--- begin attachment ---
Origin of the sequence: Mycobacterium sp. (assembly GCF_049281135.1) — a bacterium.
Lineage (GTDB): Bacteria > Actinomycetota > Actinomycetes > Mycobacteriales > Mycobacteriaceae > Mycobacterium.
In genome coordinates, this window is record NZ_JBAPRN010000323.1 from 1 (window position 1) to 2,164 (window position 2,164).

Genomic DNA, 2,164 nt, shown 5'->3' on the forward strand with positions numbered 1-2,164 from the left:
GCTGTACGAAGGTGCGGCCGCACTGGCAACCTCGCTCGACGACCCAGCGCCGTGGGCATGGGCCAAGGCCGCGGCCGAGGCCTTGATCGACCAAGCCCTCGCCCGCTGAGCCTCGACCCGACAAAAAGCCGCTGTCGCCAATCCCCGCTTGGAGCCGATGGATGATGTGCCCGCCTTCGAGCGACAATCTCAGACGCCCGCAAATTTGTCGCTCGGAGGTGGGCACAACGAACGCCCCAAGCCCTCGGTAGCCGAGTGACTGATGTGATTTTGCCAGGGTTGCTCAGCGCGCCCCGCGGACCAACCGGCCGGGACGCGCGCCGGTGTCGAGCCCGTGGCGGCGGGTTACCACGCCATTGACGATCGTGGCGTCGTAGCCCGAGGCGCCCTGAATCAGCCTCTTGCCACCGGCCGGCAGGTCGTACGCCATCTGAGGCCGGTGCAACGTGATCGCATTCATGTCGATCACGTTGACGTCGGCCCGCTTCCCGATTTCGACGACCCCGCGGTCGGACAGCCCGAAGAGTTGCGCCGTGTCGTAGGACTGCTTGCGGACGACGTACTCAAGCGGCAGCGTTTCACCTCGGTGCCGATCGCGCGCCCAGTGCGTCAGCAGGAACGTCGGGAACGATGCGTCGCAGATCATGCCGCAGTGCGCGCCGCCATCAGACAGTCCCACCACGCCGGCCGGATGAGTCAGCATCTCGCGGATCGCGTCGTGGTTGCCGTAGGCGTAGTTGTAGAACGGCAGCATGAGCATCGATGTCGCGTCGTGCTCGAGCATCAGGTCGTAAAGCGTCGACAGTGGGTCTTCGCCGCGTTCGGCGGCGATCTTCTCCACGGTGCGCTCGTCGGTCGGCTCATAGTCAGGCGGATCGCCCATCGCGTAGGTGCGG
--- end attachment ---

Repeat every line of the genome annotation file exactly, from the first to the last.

Origin of the sequence: Mycobacterium sp. (assembly GCF_049281135.1) — a bacterium.
Lineage (GTDB): Bacteria > Actinomycetota > Actinomycetes > Mycobacteriales > Mycobacteriaceae > Mycobacterium.
In genome coordinates, this window is record NZ_JBAPRN010000323.1 from 1 (window position 1) to 2,164 (window position 2,164).

Genomic DNA, 2,164 nt, shown 5'->3' on the forward strand with positions numbered 1-2,164 from the left:
GCTGTACGAAGGTGCGGCCGCACTGGCAACCTCGCTCGACGACCCAGCGCCGTGGGCATGGGCCAAGGCCGCGGCCGAGGCCTTGATCGACCAAGCCCTCGCCCGCTGAGCCTCGACCCGACAAAAAGCCGCTGTCGCCAATCCCCGCTTGGAGCCGATGGATGATGTGCCCGCCTTCGAGCGACAATCTCAGACGCCCGCAAATTTGTCGCTCGGAGGTGGGCACAACGAACGCCCCAAGCCCTCGGTAGCCGAGTGACTGATGTGATTTTGCCAGGGTTGCTCAGCGCGCCCCGCGGACCAACCGGCCGGGACGCGCGCCGGTGTCGAGCCCGTGGCGGCGGGTTACCACGCCATTGACGATCGTGGCGTCGTAGCCCGAGGCGCCCTGAATCAGCCTCTTGCCACCGGCCGGCAGGTCGTACGCCATCTGAGGCCGGTGCAACGTGATCGCATTCATGTCGATCACGTTGACGTCGGCCCGCTTCCCGATTTCGACGACCCCGCGGTCGGACAGCCCGAAGAGTTGCGCCGTGTCGTAGGACTGCTTGCGGACGACGTACTCAAGCGGCAGCGTTTCACCTCGGTGCCGATCGCGCGCCCAGTGCGTCAGCAGGAACGTCGGGAACGATGCGTCGCAGATCATGCCGCAGTGCGCGCCGCCATCAGACAGTCCCACCACGCCGGCCGGATGAGTCAGCATCTCGCGGATCGCGTCGTGGTTGCCGTAGGCGTAGTTGTAGAACGGCAGCATGAGCATCGATGTCGCGTCGTGCTCGAGCATCAGGTCGTAAAGCGTCGACAGTGGGTCTTCGCCGCGTTCGGCGGCGATCTTCTCCACGGTGCGCTCGTCGGTCGGCTCATAGTCAGGCGGATCGCCCATCGCGTAGGTGCGG